Money is one of the leading causes for severe stress and anxiety throughout Australia, but sadly it is on the rise as debt becomes more prominent. Saving money or even just avoiding falling deeper into debt can be a real struggle, and it certainly doesn’t help having to deal with a persistent debt collector.
So, how can you best approach those pesky phone calls and put your debt to rest?
How and when can debt collectors contact you?
Debt collectors can actually contact you via a variety of channels including phone, letter, email, in person, and even social media. It’s important to understand your rights in this situation.
Debt collectors should not contact you:
- on national public holidays.
- more than 3 times per week or 10 times in a month.
- outside the hours of 7:30am-9pm on weekdays and 9am-9pm on weekends.
- if they cannot be reasonably sure that account is not shared/viewed with another person.
In addition, debt collectors should never:
- threaten, trespass, or intimidate you.
- Harass or abuse you in any form.
- Make false or misleading statements.
In return, you should always:
- be honest about your financial situation, including other debts.
- return calls from your debt collector, or respond to their correspondence promptly.
- agree to a repayment arrangement if you can afford it.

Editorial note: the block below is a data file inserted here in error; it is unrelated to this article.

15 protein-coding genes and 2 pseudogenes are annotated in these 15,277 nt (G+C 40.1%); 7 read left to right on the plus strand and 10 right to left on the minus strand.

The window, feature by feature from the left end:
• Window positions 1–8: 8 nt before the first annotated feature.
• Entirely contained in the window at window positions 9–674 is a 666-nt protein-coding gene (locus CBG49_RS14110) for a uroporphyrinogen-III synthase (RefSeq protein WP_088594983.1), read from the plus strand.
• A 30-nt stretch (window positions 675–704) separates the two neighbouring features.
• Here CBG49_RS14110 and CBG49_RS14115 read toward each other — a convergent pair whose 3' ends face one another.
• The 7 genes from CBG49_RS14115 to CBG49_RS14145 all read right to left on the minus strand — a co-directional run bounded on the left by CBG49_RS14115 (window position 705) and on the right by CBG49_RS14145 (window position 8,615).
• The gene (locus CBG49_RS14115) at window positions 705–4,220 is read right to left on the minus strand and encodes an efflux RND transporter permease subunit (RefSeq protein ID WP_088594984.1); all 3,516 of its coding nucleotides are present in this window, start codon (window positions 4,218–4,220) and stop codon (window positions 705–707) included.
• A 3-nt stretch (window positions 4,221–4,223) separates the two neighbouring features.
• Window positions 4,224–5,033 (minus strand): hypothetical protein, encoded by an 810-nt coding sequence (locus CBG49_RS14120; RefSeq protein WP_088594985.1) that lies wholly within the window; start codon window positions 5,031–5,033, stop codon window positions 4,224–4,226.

- tell the debt collector when your contact details change.
Debt Repair Agencies: Approach with Caution
It might sound like a good idea to pay someone to help you fix your credit problems but credit repair agencies may not always be able to do what they claim. Be wary of ‘credit repair’ or ‘debt solution’ companies that claim they can improve your credit report. In most cases, default listings and other historical information cannot be removed from your credit report unless they are proven to be wrong. Find out more about what credit repair companies can and can’t do for you.
If the debt is yours, but you will have difficulty repaying it, a debt collector may agree to extend your repayment period or allow you to make smaller repayments over a longer time. Be prepared to provide information about your financial situation to demonstrate what you can afford to pay. Be realistic about your living costs and other debts.
Work out what you can afford to pay by using a free Budget Planner like ASIC’s Money Smart Planner.
If you cannot make any repayments on a debt you owe or your repayment plan is rejected, be sure to seek free legal advice.
This blog post has included extracts from Money Smart.